Introductory Meeting

Once you have made contact with your partner, the next step is to have an interactive meeting to get to know each other and discuss the general aims and expectations for the student’s writing and the reader’s background in relation to the writing project.  This meeting should help the reader get a sense of what the student is expected to produce, and to help the student begin to get a sense of their audience. If the student already has something written, this is a good item to have on hand to get the discussion started. Meet either in person or by webcam if at all possible. Plan for 30 minutes or so.

Here are some guidelines for having a successful meeting:

Before the meeting:

  • Exchange phone numbers.  Whether you will be meeting in person or online, a phone call can make it easier to work out any problems that arise at the last minute.
  • If you are meeting by web cam, make sure you have the appropriate contact info (e.g., Skypename) and that your equipment is working before hand.
  • If you are meeting in person, make sure each of you knows precisely where to go.
  • Before the meeting, review any information you have about the schedule of interactions during the project.
  • Read the bio of your partner, if available. Think about what you might want to know about his or her background, experiences or interests.

During the meeting:

  • Take some time to get to know one another.
  • Students: Find out about the reader’s connection to Duke. Get a sense of what s/he knows about the general area and the specific subject on which you’ll be writing; this can help you get a sense of what kinds of things you’ll need to explain or define in your paper, and which you might not. Ask about any relevant experiences your reader has had, and​ the kinds of things she reads in her professional and personal life. You might even ask your reader to describe the activities in a typical day or week–since students rarely get to find out what people in various lines of work actually do!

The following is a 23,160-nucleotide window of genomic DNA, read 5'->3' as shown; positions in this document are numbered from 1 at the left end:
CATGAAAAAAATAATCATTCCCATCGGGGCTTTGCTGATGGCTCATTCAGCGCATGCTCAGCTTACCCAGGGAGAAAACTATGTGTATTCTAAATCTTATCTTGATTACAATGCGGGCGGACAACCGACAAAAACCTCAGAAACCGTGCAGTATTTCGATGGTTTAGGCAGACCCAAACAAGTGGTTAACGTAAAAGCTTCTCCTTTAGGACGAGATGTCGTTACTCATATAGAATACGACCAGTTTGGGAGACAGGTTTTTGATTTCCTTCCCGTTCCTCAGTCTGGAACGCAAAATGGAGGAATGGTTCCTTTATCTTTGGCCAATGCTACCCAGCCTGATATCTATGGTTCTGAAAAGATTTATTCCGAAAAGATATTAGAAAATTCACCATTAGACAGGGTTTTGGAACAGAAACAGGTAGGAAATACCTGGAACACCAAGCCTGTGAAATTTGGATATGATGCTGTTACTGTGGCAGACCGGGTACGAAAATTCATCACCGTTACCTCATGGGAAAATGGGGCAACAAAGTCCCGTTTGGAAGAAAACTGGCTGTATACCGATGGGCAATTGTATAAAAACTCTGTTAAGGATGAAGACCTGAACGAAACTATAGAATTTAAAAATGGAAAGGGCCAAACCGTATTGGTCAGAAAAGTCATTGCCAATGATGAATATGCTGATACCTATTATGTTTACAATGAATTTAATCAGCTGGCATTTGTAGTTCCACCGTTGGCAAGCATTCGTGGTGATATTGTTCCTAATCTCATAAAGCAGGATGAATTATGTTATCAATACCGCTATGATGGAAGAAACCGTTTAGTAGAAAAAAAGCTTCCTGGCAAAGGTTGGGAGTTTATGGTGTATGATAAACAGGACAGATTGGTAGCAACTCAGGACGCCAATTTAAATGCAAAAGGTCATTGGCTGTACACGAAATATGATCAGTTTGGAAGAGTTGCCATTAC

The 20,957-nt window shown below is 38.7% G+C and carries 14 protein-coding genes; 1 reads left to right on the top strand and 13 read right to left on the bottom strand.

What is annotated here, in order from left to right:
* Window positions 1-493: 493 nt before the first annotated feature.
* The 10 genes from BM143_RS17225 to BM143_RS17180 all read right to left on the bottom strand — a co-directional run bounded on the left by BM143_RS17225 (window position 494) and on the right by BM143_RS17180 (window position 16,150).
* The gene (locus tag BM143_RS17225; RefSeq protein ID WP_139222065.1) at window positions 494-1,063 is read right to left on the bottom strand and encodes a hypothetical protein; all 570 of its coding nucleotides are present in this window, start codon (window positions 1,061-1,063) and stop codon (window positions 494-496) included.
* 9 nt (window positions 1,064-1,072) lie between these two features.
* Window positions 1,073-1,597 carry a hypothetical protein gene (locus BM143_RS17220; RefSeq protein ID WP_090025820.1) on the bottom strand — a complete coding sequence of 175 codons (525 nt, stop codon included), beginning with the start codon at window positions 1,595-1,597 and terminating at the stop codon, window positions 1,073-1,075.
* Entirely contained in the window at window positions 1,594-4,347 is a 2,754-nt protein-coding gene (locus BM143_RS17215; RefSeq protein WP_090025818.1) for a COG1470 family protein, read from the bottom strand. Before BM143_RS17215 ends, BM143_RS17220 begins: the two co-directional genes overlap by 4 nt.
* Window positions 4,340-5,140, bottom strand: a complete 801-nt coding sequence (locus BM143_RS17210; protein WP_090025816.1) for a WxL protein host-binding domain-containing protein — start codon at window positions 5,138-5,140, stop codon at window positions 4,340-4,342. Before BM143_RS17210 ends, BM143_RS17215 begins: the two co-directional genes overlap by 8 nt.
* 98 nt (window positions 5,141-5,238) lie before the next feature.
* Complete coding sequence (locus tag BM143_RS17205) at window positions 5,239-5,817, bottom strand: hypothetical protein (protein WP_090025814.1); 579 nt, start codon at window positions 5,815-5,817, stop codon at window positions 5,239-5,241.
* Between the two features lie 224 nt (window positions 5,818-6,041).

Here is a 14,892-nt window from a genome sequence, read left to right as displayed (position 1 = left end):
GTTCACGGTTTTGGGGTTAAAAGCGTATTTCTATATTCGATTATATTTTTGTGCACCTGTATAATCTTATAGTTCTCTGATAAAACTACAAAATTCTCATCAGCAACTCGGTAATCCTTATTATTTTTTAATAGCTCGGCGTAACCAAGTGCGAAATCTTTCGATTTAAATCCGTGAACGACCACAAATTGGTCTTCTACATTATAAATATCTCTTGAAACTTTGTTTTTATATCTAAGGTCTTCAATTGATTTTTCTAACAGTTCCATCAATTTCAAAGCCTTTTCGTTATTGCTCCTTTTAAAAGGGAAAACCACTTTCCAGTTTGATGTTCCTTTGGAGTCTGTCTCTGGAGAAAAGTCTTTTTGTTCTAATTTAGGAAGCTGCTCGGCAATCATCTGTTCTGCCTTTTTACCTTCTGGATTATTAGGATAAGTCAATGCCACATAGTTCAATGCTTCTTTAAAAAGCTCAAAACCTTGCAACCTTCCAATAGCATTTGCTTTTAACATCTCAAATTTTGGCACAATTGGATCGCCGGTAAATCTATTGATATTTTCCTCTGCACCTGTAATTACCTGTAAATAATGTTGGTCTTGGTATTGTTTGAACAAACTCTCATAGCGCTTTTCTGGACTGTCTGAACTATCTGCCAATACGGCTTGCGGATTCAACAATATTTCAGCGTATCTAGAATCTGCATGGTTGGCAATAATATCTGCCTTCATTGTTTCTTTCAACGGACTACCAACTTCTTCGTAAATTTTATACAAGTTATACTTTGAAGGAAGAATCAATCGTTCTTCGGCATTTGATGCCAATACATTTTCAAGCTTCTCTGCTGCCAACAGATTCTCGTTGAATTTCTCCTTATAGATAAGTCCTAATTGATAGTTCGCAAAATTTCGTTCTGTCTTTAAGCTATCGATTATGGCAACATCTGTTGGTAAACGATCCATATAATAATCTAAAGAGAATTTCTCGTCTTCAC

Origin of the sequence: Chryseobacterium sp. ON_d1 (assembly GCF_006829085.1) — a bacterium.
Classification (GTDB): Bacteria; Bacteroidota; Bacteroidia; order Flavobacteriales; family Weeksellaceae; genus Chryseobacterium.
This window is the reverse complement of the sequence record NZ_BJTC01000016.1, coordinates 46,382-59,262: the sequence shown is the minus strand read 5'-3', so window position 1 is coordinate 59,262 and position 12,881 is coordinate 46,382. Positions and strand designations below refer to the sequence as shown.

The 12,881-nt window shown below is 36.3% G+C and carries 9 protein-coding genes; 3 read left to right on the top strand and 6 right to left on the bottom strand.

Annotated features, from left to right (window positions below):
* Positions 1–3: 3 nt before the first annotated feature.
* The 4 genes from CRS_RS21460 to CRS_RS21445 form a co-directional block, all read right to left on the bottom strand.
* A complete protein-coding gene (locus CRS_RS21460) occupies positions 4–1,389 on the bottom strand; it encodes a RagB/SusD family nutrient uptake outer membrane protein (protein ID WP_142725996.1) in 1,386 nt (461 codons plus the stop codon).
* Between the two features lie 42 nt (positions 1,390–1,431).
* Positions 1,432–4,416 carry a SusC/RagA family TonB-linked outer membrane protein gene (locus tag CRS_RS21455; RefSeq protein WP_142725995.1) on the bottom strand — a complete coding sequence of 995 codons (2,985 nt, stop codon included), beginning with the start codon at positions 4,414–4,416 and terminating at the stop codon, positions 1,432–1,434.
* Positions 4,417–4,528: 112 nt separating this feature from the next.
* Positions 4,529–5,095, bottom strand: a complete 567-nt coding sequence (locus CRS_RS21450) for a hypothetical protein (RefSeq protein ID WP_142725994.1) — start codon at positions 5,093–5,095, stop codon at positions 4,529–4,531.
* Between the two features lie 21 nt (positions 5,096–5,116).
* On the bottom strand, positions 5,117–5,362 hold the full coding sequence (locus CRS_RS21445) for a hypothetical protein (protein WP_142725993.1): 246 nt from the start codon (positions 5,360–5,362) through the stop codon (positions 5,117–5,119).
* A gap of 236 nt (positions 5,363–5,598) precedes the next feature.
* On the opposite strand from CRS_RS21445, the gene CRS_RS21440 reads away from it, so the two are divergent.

• Readers: Learn about the student’s professional and personal interests. You might even ask the student to hypothesize about the outcome of any research they’re doing, how they are collecting data or finding source material, etc.
  • Readers: Be sure to let the student know how what kinds of questions and interactions you would be open to. Short emailed questions about a paragraph of writing? Reading an extra draft at the end of the project? Questions about your profession and career advice?
  • If it’s appropriate for the project, you might brainstorm together about ideas for the project, or think out loud about the challenges or opportunities that might lie ahead for the writing.
  • Discuss the general expectations for the writing project. How long will it be? What kind of paper is it? What are the reader’s expectations for this type of writing based on their past experience: does it have a typical structure? What kinds of information and materials are typically included? And so on.
  • Schedule as many of the next steps as you can at this point. Scheduling gets harder the longer you wait.